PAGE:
- Tortuous high fantasy politics. Into this genre falls A Song of Ice and Fire, Kameron Hurley’s Mirror Empire and anything by Raymond Feist. I don’t have the patience for 800+ pages of names I can’t pronounce making elliptical alliances and, usually, crushing the lower classes into the dust.
- Family sagas. I read far too little literary fiction because I just feel so bored by their blurbs, which make them all sound navel-gazing and tedious.
- Modernism. Talking about navel-gazing. The Modernists were quite possibly the least helpful storytellers who have ever existed. Reading Ulysses made me want to scratch my eyes out.
- Romance. By which I mean, any book that threatens a heterosexual romance as a central plot point, especially modern ones. The vast majority of heterosexual romances are still set within an unacknowledged heteronormative framework which sees certain things as “normal” when they’re at best applicable only to some of the population and at worst actively unhealthy. I find this boring.
- Invisible demons/ghosts with teeth/girls who crawl out of TV screens/supernatural creepy crawlies. I am a wimp. I regularly wake up thinking Slender Man is going to eat me (although lately Donald Trump has also featured in my midnight terror) and I find the Weeping Angels from Doctor Who difficult to deal with. I do not need more fodder to scare myself with.
- Women’s fiction. What does this even mean? I tend to class it along with family sagas: it just sounds dull and quotidian to me, and also a bit sexist.
- War/military. The Resident Grammarian has about a million history books and a good eighty per cent of them are war books. Politics and war aren’t particularly what interest me about history – how efficient generals were at killing enemy soldiers. I’d much rather read social histories, which for me are a much better indication of what any given historical period felt like to the people in it.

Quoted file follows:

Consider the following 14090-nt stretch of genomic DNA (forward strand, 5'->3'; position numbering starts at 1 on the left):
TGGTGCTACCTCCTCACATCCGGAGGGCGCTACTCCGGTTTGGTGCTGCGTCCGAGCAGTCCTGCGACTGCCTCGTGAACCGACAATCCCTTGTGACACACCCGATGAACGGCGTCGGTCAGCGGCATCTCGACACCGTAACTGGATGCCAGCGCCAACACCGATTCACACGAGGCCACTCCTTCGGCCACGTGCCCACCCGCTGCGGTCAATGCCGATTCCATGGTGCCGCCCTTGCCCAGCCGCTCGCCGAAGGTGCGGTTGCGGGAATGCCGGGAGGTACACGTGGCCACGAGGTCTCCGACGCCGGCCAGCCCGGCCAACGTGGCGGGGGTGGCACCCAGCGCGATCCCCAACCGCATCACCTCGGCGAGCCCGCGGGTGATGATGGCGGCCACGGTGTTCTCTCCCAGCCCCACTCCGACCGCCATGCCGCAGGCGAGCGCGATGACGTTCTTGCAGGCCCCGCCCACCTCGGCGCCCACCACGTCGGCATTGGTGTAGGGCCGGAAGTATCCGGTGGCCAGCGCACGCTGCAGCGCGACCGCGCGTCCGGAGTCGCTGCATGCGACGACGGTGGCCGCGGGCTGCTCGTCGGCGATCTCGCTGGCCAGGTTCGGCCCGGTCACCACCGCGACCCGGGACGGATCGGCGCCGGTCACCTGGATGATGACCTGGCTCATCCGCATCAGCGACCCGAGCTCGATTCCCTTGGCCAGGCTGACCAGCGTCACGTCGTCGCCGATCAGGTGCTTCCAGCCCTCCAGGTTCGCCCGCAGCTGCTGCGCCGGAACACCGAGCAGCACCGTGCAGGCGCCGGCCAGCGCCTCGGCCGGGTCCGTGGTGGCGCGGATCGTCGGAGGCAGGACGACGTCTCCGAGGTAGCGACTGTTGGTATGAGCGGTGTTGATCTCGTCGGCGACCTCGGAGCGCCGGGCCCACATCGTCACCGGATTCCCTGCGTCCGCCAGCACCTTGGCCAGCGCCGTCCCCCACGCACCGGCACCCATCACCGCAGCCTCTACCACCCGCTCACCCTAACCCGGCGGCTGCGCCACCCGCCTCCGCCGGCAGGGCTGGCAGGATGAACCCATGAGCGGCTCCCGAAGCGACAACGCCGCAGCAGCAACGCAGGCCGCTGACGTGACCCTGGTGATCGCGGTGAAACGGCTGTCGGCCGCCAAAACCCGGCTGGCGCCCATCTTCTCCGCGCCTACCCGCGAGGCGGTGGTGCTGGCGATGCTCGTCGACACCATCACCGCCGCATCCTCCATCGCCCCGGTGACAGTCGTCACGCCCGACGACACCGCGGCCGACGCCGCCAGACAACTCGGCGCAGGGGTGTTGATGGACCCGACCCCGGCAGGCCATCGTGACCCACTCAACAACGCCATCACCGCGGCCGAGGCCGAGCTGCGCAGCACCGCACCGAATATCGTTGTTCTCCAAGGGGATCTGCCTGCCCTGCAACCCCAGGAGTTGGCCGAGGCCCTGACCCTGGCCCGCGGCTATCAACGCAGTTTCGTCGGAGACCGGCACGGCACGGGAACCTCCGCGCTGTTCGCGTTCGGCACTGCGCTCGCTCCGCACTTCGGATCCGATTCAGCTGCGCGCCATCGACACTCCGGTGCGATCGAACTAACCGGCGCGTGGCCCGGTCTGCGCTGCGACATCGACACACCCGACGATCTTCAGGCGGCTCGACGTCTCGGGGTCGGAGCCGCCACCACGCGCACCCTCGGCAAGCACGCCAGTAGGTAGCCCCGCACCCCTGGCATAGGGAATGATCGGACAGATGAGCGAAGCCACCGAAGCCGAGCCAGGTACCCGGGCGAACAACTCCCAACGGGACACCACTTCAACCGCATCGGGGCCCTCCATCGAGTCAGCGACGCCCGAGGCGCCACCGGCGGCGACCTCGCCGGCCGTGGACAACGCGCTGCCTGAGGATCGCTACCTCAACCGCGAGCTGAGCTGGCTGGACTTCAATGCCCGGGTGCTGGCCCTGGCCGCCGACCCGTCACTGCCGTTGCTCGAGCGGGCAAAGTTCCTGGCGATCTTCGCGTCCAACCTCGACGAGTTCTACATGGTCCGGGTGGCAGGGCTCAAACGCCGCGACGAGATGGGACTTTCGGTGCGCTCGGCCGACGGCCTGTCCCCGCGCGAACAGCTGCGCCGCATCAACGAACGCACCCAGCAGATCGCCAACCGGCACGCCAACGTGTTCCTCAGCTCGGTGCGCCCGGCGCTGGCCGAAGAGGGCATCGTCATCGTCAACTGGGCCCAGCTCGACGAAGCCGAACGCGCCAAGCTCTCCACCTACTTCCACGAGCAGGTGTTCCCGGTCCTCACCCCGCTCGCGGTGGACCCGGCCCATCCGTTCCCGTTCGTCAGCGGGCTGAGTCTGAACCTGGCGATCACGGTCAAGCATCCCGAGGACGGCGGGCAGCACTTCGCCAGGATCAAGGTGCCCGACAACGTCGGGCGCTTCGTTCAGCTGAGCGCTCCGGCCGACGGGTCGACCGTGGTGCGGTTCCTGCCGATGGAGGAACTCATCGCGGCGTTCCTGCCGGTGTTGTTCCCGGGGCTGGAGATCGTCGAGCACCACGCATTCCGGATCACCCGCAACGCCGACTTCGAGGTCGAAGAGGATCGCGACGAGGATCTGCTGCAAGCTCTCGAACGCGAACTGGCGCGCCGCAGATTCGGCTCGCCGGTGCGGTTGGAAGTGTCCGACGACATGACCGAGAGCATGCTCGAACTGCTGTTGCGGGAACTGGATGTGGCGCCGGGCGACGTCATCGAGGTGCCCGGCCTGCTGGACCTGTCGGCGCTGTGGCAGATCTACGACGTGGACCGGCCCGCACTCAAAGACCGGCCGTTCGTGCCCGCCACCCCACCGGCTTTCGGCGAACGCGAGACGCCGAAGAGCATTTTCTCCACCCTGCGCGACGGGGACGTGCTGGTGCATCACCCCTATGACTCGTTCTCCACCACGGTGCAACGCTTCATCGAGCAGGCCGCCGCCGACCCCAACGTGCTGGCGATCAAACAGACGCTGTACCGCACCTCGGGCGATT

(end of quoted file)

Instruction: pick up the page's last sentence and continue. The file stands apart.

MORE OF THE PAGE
- Gardening. Most of the plants under my care die in about three weeks and I have no interest in or energy for doing anything more complex than watering something.
- Murder mystery. Especially modern, “gritty” murder mysteries that are all darkness for darkness’ sake. I can get on quite well with a nice Agatha Christie, though.
- Religious conspiracy theories. The Da Vinci Code, I am looking at you. Any book promising apocryphal revelations and exciting secrets will always turn out to be a dull and counterfactual retread of old and damaging conspiracy theories. This is a law of the universe.
(The theme for this post was suggested by the Broke and the Bookish’s weekly meme Top Ten Tuesday.)